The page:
Monday, April 30, 2007

If a man owns land, the land owns him - Ralph Waldo Emerson

Just back from a weekend break in London so I did not program for the past few days. Coming home yesterday we were delayed in the train station for 7 hours so while sitting around I had plenty of time to think about what I wanted to achieve with the terrain segment of the Decade Engine. Here are some improvements. (I know I said in my last post that I was just going to add Vertex Arrays and VBO's but after some consideration I believe that the following additions are also required.)

1) Change from using a .raw file to using my own custom format. The .raw file used 1 byte for each value. This limits the range of values from 0 to 255 and only whole numbers are included. I didn't notice any issue with this when I was rendering small terrains (up to 512x512) however now that much larger terrains are being rendered 8192x8192 (134,217,728 faces) a very undesirable stair case effect is emerging. Take a look at the attached screenshots. As the values of the terrain are rounded the terrain grows in increments making it look unnatural. I am going to create my own file format which will use floats instead of unsigned chars. This has the advantage of being correctly able represent the terrain however will result in a larger file size and a longer read/write time for the file. I believe the advantage greatly outweighs the problems.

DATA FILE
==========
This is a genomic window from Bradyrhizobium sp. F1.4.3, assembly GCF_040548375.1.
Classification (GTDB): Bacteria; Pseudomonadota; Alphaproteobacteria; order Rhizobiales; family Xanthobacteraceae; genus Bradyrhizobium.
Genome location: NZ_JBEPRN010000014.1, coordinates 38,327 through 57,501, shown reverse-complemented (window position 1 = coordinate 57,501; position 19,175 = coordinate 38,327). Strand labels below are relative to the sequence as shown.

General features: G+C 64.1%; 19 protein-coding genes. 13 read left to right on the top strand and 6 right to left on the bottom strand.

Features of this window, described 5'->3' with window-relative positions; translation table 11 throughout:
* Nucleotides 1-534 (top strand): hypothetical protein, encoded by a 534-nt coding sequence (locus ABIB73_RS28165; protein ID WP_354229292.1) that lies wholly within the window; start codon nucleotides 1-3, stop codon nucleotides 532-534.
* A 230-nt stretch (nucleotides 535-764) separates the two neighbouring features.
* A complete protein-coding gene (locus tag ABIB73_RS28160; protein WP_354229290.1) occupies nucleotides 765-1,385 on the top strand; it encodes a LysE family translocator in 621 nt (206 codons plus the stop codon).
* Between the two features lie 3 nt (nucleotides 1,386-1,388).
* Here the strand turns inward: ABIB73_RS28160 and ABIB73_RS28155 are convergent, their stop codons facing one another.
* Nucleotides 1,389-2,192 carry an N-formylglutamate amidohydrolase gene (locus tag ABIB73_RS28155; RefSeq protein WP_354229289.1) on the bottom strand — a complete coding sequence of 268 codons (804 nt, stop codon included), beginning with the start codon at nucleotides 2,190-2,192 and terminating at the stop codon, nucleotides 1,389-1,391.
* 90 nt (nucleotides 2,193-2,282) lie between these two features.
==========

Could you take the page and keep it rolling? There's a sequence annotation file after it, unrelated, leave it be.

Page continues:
Stepped Terrain caused by .raw file data storage

2) Now that larger terrains are being rendered some more intelligent culling of patches is required. Simply checking if each patch is visible to the camera (by checking collision with the viewing frustum) is not enough. The mentioned 8192x8192 terrain segment is made up of 232,324 patches. With the current implementation this results in 232,324 frustum checks per frame. By adding a simple node tree most of these checks can be bypassed.

A node tree is a method of subdividing the mesh (terrain in this instance) into smaller sections. For instance, with the terrain I would divide it horizontally and vertically through the centre resulting in 4 segments, top right, top left, bottom right and bottom left. These segments would then be recursively divided until the required tree depth is reached. When doing frustum checks the terrain algorithm would first check collision with the node tree. If the Top Right Segment (or any other segment) was not visible by the frustum all of its children could immediately be ignored as not visible. If the Tree Node is visible by the frustum each of its children would be checked etc..etc... I expect that this will give a huge performance increase when used with large terrains for both geomipmapped and brute force terrains.

Stepped Terrain caused by .raw file data storage

3) Add support for Vertex Arrays and VBO's in geomipmapped terrains.

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